The Common Lisp Cookbook – Pattern Matching

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The Common Lisp Cookbook – Pattern Matching

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The ANSI Common Lisp standard does not include facilities for pattern matching, but libraries existed for this task and Trivia became a community standard.

For an introduction to the concepts of pattern matching, see Trivia’s wiki.

Trivia matches against a lot of lisp objects and is extensible.

The library is in Quicklisp:

(ql:quickload "trivia")

For the following examples, let’s use the library:

(use-package :trivia)

Common destructuring patterns


(match '(1 2 3)
  ((cons x y)
  ; ^^ pattern
   (print x)
   (print y)))
;; |-> 1
;; |-> (2 3)

list, list*

list is a strict pattern, it expects the length of the matched object to be the same length as its subpatterns.

(match '(something 2 3)
  ((list a b _)
   (values a b)))

Without the _ placeholder, it would not match:

(match '(something 2 3)
  ((list a b)
   (values a b)))

The list* pattern is flexible on the object’s length:

(match '(something 2 3)
  ((list* a b)
   (values a b)))
(2 3)
(match '(1 2 . 3)
  ((list* _ _ x)

However pay attention that if list* receives only one object, that object is returned, regardless of whether or not it is a list:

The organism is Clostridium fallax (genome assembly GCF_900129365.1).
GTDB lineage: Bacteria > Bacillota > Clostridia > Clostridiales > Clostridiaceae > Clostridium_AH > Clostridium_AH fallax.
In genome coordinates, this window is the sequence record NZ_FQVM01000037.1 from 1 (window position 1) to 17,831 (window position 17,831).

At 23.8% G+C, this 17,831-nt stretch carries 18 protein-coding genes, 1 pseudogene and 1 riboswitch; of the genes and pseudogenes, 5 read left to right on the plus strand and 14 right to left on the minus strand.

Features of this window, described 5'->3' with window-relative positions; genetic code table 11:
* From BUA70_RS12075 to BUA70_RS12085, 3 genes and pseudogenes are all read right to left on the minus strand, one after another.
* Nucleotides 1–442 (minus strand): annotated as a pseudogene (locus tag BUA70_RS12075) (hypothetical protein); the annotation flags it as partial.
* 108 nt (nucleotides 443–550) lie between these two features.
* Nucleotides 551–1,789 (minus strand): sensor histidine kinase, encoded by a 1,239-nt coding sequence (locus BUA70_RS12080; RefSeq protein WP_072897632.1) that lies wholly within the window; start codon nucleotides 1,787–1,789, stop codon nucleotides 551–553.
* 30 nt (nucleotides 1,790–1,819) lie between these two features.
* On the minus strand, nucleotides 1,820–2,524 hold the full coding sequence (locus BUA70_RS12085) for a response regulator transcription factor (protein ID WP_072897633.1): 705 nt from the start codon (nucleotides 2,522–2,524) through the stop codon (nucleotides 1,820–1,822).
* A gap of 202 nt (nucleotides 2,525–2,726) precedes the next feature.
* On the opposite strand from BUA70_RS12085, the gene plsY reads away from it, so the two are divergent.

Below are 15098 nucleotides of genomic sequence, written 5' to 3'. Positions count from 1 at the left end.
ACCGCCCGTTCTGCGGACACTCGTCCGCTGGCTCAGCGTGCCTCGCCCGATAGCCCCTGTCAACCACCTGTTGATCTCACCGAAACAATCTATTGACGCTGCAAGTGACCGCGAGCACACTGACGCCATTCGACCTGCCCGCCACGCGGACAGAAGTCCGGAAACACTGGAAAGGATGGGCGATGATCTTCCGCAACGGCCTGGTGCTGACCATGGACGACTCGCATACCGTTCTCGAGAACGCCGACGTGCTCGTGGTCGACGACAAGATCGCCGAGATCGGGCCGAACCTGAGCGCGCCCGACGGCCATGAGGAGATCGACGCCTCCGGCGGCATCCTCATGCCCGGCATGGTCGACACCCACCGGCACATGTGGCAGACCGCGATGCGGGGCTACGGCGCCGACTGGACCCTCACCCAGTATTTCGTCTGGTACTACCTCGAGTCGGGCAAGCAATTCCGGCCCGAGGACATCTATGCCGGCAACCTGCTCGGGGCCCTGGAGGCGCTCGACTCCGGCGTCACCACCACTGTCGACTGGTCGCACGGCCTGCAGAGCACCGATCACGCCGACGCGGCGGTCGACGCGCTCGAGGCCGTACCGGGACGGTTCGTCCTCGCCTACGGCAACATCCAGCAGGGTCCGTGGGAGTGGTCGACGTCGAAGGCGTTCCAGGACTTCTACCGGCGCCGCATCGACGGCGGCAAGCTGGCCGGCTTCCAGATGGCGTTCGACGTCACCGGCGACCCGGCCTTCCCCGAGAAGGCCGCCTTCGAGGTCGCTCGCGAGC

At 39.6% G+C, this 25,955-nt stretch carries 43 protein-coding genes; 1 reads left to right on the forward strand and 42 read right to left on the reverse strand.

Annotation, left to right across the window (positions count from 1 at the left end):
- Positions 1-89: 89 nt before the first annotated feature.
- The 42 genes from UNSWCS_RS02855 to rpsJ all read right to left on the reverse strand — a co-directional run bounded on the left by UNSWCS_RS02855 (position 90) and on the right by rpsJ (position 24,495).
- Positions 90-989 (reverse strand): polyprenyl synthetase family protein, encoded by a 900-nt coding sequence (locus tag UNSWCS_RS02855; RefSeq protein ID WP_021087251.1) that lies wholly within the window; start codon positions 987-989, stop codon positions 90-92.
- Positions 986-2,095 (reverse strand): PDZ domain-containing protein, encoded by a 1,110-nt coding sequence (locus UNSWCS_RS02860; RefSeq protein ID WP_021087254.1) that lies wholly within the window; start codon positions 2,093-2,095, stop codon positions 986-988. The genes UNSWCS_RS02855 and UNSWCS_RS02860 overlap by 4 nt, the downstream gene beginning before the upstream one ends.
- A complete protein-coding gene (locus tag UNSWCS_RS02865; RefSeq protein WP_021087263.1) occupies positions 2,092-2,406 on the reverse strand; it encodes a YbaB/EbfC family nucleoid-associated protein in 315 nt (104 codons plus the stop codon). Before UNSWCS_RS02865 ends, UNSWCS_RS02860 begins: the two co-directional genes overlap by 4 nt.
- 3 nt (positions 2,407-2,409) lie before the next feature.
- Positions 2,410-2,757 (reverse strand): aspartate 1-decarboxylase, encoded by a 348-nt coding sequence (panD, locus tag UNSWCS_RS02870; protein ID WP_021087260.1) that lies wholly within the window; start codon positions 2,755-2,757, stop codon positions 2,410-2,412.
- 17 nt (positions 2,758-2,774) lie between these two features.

(match #(0 1 2)
  ((list* a)
#(0 1 2)

This is related to the definition of list* in the HyperSpec:

vector, vector*

vector checks if the object is a vector, if the lengths are the same, and if the contents matches against each subpatterns.

vector* is similar, but called a soft-match variant that allows if the length is larger-than-equal to the length of subpatterns.

(match #(1 2 3)
  ((vector _ x _)
;; -> 2
(match #(1 2 3 4)
  ((vector _ x _)
;; -> NIL : does not match
(match #(1 2 3 4)
  ((vector* _ x _)
;; -> 2 : soft match.
<vector-pattern> : vector      | simple-vector
                   bit-vector  | simple-bit-vector
                   string      | simple-string
                   base-string | simple-base-string | sequence
(<vector-pattern> &rest subpatterns)

Class and structure pattern

There are three styles that are equivalent:

(defstruct foo bar baz)
(defvar *x* (make-foo :bar 0 :baz 1)

(match *x*
  ;; make-instance style
  ((foo :bar a :baz b)
   (values a b))
  ;; with-slots style
  ((foo (bar a) (baz b))
   (values a b))
  ;; slot name style
  ((foo bar baz)
   (values bar baz)))

type, satisfies

The type pattern matches if the object is of type. satisfies matches if the predicate returns true for the object. A lambda form is acceptable.

assoc, property, alist, plist

All these patterns first check if the pattern is a list. If that is satisfied, then they obtain the contents, and the value is matched against the subpattern.

Array, simple-array, row-major-array patterns

See !

Logic based patterns

We can combine any pattern with some logic.

and, or

The following:

(match x
  ((or (list 1 a)
       (cons a 3))

matches against both (1 2) and (4 . 3) and returns 2 and 4, respectively.


It does not match when subpattern matches. The variables used in the subpattern are not visible in the body.


Guards allow us to use patterns and to verify them against a predicate.

The syntax is guard + subpattern + a test form, and the body.

(match (list 2 5)
  ((guard (list x y)     ; subpattern1
          (= 10 (* x y))) ; test-form

If the subpattern is true, the test form is evaluated, and if it is true it is matched against subpattern1.

Nesting patterns

Patterns can be nested:

(match '(:a (3 4) 5)
  ((list :a (list _ c) _)

returns 4.

See more

See special patterns: place, bind and access.

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